One of the talks I gave up in Buffalo was about Boys and Reading, and my belle example was the Guys Read club a wonderful Florida media specialist named Deb Hanson had created. It was a great success in its first year — with boys focusing on handicapping sports events, reading all sorts of materials to evaluate players and predict winners (not for betting, just to be right and feel smart). The mentors were local cops, firemen, coaches, and everyone got a lot out of it. Some in the audience asked how it went after the first year, so I emailed Deb to check. The results were disappointing: it was harder to get the mentors the second year and, more to the point, a new school administration selected different scheduling which made it more difficult to have the club at all. Hearing that matched muttering that I heard often in Buffalo: everything you are saying about the CC is great, but how can we do all of that when the administrators severely limit our time with students, or have us on scripted plans where we are all to be at exactly the same place at the same time?
Why are schools so top-down, I wondered? So I emailed a friend who studies leadership in schools, and he said that is not quite right. In fact the administrators are frustrated because often enough they have nice plans, but do not get buy-in from their staff. His view is that schools are these “loosely-coupled” fiefdoms — where top-down mixes and matches with “when I close the door I do it my way” in some schools, and where, in others there are real efforts of teams of librarians, teachers, and supervisors to work together to craft programs.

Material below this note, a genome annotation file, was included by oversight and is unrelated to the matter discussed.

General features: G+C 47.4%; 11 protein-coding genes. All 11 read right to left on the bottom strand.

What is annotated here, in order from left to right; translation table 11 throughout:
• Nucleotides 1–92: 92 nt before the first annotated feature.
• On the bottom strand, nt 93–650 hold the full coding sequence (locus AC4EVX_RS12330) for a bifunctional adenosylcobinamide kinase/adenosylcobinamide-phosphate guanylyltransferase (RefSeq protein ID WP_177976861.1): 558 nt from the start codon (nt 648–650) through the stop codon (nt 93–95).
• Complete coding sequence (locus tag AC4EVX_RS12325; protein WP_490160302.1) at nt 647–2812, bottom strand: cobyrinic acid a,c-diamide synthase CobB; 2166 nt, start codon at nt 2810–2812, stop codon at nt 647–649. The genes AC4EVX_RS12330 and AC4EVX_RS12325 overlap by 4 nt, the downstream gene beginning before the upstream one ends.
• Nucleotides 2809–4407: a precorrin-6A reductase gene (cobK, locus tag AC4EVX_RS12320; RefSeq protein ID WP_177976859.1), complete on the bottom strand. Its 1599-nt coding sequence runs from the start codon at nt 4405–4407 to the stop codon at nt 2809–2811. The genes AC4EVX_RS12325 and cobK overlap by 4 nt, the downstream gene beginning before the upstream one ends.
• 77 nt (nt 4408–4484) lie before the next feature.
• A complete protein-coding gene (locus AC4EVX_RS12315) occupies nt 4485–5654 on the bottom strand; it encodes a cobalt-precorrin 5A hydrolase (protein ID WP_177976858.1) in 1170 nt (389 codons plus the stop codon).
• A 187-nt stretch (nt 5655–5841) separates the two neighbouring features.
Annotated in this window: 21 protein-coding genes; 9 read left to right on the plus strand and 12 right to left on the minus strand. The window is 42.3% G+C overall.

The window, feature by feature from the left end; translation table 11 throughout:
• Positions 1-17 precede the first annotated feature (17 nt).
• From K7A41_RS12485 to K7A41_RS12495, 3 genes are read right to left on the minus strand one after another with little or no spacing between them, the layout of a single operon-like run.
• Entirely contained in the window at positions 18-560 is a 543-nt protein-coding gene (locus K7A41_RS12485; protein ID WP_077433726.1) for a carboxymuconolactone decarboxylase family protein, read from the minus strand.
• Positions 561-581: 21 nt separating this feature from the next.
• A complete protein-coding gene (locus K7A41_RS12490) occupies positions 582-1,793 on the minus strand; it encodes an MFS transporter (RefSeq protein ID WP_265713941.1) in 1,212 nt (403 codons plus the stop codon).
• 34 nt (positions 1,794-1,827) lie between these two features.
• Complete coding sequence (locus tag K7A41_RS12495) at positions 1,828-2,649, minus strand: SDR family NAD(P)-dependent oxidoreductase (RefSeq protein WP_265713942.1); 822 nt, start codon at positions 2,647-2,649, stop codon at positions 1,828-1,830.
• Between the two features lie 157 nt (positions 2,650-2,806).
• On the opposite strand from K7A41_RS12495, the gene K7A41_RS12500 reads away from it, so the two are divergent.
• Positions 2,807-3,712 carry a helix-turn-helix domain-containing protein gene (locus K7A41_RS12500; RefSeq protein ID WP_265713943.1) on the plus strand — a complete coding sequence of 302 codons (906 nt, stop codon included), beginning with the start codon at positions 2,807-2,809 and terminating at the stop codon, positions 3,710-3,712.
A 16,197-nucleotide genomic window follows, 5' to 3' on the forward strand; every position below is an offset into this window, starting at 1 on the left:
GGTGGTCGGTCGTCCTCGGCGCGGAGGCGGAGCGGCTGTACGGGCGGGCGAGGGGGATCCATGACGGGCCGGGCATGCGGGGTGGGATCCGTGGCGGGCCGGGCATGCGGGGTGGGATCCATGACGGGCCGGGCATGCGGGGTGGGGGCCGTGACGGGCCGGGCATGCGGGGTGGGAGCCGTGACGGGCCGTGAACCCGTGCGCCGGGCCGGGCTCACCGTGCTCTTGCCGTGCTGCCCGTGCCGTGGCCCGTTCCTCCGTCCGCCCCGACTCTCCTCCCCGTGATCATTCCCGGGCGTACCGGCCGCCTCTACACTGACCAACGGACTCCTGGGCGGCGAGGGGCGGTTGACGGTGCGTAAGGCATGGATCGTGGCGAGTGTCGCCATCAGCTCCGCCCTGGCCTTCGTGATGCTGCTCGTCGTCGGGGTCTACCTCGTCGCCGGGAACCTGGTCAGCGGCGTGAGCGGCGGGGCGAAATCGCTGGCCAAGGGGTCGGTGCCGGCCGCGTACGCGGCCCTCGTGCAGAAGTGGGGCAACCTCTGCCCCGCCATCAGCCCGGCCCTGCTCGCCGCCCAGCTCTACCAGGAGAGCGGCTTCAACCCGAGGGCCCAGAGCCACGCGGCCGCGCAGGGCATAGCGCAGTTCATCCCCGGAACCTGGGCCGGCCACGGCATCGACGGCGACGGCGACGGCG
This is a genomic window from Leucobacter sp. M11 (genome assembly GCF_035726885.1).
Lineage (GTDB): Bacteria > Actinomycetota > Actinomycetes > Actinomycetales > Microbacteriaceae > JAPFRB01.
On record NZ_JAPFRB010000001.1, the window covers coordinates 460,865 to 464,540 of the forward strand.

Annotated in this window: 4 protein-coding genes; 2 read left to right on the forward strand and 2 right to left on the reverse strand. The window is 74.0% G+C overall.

The challenge for the CC, then, will be implementation in an environment where nothing is cookie-cutter. The net effect is that, in all likelihood, the fate of CC will depend on individual teachers and school cultures — which is precisely what the CC idea is meant to change. A great teacher will be a great teacher in any system. A poor teacher will stumble in any system. But the question is what is the best practice that will get more, better, results from more teachers, librarians, and students? I am impressed by what I see when I read the CC plans of, say, the New York City Public School System: http://tinyurl.com/6lqghpp but it remains to be seen how this actually takes shape in schools.
I was sad to hear how Deb’s great experiment foundered, but there is a lesson even in that: no school innovation works unless all the responsible parties are committed to it. As I have said here before, the third C in the Common Core is “collaboration” — and we will all be tested on how well we can accomplish that.